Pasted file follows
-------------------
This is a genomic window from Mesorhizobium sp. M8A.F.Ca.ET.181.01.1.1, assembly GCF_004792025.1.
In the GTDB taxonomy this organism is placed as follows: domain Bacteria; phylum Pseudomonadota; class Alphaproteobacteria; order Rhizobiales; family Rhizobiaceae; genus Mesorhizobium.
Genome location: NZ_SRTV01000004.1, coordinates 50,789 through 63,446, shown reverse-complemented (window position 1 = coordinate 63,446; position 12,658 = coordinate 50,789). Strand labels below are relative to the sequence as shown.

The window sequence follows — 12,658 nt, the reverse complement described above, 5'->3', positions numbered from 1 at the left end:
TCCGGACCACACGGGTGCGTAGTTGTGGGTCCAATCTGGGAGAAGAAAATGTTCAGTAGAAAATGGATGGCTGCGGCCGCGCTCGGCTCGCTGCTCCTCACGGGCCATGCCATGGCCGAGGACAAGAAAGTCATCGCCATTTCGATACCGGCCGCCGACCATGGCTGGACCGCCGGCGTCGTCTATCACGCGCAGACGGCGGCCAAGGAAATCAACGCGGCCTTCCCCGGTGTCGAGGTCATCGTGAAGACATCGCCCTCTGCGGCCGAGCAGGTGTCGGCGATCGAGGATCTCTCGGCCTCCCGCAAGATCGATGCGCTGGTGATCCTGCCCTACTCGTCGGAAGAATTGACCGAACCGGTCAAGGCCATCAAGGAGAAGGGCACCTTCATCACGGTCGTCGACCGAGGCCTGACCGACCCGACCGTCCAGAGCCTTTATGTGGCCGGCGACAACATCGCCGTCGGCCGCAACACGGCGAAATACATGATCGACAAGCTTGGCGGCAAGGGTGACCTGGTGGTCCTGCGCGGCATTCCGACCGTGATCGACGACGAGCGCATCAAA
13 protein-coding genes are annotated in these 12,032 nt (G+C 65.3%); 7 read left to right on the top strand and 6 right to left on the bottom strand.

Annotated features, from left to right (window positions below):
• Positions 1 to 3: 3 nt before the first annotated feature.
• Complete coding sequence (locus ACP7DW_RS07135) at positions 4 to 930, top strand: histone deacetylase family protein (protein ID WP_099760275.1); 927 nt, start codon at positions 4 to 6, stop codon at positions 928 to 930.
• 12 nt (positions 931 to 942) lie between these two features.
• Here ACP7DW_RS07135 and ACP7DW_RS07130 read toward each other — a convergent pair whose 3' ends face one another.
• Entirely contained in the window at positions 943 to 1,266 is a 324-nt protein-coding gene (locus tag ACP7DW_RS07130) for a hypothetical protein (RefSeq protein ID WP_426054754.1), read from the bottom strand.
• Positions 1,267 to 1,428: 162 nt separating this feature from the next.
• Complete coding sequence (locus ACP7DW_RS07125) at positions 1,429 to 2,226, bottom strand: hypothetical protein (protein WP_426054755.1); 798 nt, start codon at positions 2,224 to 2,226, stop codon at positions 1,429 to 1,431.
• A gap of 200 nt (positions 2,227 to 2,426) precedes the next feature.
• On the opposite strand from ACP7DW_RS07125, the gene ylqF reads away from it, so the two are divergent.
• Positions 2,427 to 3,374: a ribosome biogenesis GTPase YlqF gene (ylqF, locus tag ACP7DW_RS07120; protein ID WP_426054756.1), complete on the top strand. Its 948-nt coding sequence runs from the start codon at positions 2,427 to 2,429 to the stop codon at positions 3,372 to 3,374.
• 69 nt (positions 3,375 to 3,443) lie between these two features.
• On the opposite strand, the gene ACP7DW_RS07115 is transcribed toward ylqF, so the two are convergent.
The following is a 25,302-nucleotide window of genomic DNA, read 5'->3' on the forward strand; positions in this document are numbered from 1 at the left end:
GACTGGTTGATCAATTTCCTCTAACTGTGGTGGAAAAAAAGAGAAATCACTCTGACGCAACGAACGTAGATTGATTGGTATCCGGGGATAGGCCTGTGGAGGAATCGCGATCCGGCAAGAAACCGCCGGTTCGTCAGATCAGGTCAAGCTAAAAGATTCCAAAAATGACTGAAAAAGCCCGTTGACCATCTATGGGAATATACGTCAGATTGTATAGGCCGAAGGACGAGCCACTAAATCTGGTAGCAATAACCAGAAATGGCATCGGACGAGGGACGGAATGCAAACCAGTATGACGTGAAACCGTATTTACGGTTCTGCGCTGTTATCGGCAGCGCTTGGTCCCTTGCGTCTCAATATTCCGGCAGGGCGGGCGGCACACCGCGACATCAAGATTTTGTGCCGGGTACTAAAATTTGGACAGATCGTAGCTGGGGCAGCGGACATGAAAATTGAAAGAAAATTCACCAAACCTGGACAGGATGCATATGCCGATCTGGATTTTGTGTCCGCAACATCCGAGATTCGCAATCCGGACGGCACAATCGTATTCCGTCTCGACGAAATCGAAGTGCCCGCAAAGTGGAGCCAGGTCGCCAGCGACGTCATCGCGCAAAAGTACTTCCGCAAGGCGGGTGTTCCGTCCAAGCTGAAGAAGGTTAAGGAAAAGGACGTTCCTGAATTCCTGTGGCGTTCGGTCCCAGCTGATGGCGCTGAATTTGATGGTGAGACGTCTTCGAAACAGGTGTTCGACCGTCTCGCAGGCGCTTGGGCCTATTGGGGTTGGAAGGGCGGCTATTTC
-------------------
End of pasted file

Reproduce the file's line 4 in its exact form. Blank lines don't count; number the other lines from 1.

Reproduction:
The window sequence follows — 12,658 nt, the reverse complement described above, 5'->3', positions numbered from 1 at the left end: